Despite the fact that we are in the biggest recession in probably 40 years, crime keeps declining nationwide. Not only is it declining, it is dropping fast. For example, BusinessWeek just ran a story stating that the murder rate in New York City is set to hit a 46-year low this year. The AP is also reporting that across the nation killings have dropped by 10 percent over the last year, other violent crime has declined by 4.4 percent, and property crime has declined by 6.1 percent, despite high unemployment and foreclosures.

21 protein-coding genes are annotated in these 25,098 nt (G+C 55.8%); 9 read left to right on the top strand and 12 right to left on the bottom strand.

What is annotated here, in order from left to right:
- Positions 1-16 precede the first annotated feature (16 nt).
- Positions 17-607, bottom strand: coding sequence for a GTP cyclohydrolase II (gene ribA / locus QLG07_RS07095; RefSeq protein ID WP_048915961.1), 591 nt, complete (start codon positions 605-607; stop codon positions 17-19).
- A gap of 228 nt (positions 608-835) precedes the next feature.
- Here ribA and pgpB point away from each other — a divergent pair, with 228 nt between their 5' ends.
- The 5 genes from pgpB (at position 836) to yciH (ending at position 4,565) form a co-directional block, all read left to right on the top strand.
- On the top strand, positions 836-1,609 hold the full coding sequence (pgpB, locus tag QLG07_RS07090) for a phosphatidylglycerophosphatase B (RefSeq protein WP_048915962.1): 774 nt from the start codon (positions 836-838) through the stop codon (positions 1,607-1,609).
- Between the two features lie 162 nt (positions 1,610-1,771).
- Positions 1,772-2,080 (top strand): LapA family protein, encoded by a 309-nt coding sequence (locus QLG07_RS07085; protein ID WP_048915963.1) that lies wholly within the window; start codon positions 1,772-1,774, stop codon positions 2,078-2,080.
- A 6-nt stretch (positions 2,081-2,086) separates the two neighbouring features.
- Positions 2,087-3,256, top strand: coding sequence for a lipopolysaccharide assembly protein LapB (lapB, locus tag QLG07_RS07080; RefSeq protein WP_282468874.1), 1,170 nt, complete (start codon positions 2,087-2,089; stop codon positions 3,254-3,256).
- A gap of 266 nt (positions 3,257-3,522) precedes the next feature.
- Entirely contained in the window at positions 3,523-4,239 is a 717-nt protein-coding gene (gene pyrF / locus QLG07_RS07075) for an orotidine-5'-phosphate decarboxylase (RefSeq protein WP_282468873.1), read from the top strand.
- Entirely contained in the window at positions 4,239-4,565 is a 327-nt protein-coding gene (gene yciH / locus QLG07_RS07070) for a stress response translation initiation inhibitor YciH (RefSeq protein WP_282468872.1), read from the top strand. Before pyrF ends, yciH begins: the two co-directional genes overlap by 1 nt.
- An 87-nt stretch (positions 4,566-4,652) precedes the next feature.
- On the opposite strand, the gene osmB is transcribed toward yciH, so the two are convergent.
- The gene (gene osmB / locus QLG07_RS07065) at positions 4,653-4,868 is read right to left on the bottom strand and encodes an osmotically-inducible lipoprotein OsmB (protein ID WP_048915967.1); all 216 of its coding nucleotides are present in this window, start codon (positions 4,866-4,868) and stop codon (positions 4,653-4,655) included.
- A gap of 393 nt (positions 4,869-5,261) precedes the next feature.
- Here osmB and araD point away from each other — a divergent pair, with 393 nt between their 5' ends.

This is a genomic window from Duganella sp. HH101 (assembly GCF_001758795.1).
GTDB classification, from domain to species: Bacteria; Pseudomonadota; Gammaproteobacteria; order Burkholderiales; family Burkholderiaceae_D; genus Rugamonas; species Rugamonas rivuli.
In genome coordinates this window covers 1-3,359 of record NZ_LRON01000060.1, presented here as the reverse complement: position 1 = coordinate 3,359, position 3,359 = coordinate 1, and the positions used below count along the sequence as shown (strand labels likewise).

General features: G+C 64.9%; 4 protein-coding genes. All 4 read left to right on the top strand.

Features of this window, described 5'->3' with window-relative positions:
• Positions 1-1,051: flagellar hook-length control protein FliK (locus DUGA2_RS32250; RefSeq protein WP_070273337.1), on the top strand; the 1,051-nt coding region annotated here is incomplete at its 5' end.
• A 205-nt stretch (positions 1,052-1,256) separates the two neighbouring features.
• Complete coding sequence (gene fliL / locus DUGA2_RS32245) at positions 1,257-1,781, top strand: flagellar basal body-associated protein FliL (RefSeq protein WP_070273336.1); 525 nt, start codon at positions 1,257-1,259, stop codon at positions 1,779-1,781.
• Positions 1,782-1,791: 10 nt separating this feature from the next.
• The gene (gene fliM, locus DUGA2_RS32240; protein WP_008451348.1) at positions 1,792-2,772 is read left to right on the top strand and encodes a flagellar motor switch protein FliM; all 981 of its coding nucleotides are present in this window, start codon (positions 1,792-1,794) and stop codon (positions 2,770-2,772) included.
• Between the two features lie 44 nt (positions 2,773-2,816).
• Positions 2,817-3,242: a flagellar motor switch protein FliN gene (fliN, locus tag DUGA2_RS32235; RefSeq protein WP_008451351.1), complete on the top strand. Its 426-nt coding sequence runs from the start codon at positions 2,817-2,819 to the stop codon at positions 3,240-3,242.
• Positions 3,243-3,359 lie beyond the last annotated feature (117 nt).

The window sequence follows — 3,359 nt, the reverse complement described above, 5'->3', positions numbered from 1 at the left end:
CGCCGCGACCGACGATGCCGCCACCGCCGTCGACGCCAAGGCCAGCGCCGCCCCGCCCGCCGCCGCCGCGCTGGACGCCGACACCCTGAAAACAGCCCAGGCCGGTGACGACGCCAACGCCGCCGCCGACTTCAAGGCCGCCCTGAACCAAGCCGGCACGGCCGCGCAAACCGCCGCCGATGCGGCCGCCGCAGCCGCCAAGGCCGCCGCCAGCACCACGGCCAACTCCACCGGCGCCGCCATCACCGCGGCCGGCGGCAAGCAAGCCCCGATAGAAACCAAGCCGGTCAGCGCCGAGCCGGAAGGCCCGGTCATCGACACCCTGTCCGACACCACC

The guys at the Freakonomics blog at the New York Times note that the link between the economy and crime is tenuous at best even though many criminologists believe the link to be strong.
Former LA Police Chief, William Bratton, had this to say:
Police have gotten much better at analyzing numbers and responding quickly. Los Angeles has been in an economic downturn almost two years ahead of the country and is now in its eighth straight year of crime decline.
In other words, the “puzzling” crime decline is not magic at all—and not tied to the economy. It is the result of hard-working police officers, command staff, and analysts, who have—over the past 30 years or so—implemented community-based programs, more effective analysis techniques, and accountability and tracking measures, like Bratton’s CompStat.
Good work guys, and thanks for your service.
Get on the National Crime Map at CrimeReports.com